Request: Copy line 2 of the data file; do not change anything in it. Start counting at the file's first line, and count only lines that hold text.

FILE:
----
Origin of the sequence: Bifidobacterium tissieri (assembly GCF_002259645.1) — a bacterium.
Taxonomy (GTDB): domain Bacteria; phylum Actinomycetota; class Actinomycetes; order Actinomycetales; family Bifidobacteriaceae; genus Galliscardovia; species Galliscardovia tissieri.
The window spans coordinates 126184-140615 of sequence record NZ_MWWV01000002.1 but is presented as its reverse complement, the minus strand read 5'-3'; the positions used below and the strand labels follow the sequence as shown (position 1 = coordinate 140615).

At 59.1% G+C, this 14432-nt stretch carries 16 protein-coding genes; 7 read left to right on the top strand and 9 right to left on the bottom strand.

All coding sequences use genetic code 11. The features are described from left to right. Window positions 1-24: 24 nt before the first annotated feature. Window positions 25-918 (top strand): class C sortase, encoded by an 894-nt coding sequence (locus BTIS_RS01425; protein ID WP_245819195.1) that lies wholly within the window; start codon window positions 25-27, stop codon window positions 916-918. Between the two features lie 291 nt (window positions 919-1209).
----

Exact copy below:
Taxonomy (GTDB): domain Bacteria; phylum Actinomycetota; class Actinomycetes; order Actinomycetales; family Bifidobacteriaceae; genus Galliscardovia; species Galliscardovia tissieri.